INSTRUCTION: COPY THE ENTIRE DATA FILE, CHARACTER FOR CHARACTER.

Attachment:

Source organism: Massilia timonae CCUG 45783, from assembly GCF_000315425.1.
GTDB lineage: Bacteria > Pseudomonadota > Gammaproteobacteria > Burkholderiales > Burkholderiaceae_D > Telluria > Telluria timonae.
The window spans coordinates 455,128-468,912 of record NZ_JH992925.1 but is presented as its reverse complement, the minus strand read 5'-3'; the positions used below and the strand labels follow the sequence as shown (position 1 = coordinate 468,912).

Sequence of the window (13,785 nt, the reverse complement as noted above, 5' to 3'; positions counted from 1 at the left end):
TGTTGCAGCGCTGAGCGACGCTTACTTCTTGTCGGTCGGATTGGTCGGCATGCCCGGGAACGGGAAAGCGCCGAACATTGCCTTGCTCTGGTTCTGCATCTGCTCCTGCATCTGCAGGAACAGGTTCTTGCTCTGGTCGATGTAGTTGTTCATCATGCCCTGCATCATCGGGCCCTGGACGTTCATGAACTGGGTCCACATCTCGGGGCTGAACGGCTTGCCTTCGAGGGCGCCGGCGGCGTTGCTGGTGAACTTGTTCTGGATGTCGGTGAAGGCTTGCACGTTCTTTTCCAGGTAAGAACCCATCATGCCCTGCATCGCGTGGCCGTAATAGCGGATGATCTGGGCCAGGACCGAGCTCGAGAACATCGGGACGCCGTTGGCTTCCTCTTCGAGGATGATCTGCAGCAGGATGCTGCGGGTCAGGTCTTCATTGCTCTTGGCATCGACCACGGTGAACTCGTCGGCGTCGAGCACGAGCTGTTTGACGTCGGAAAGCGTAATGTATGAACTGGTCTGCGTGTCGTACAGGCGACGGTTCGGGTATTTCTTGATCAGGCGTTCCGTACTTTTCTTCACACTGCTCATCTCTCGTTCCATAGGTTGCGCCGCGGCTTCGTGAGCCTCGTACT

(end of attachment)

Source organism: Massilia timonae CCUG 45783, from assembly GCF_000315425.1.
GTDB lineage: Bacteria > Pseudomonadota > Gammaproteobacteria > Burkholderiales > Burkholderiaceae_D > Telluria > Telluria timonae.
The window spans coordinates 455,128-468,912 of record NZ_JH992925.1 but is presented as its reverse complement, the minus strand read 5'-3'; the positions used below and the strand labels follow the sequence as shown (position 1 = coordinate 468,912).

Sequence of the window (13,785 nt, the reverse complement as noted above, 5' to 3'; positions counted from 1 at the left end):
TGTTGCAGCGCTGAGCGACGCTTACTTCTTGTCGGTCGGATTGGTCGGCATGCCCGGGAACGGGAAAGCGCCGAACATTGCCTTGCTCTGGTTCTGCATCTGCTCCTGCATCTGCAGGAACAGGTTCTTGCTCTGGTCGATGTAGTTGTTCATCATGCCCTGCATCATCGGGCCCTGGACGTTCATGAACTGGGTCCACATCTCGGGGCTGAACGGCTTGCCTTCGAGGGCGCCGGCGGCGTTGCTGGTGAACTTGTTCTGGATGTCGGTGAAGGCTTGCACGTTCTTTTCCAGGTAAGAACCCATCATGCCCTGCATCGCGTGGCCGTAATAGCGGATGATCTGGGCCAGGACCGAGCTCGAGAACATCGGGACGCCGTTGGCTTCCTCTTCGAGGATGATCTGCAGCAGGATGCTGCGGGTCAGGTCTTCATTGCTCTTGGCATCGACCACGGTGAACTCGTCGGCGTCGAGCACGAGCTGTTTGACGTCGGAAAGCGTAATGTATGAACTGGTCTGCGTGTCGTACAGGCGACGGTTCGGGTATTTCTTGATCAGGCGTTCCGTACTTTTCTTCACACTGCTCATCTCTCGTTCCATAGGTTGCGCCGCGGCTTCGTGAGCCTCGTACT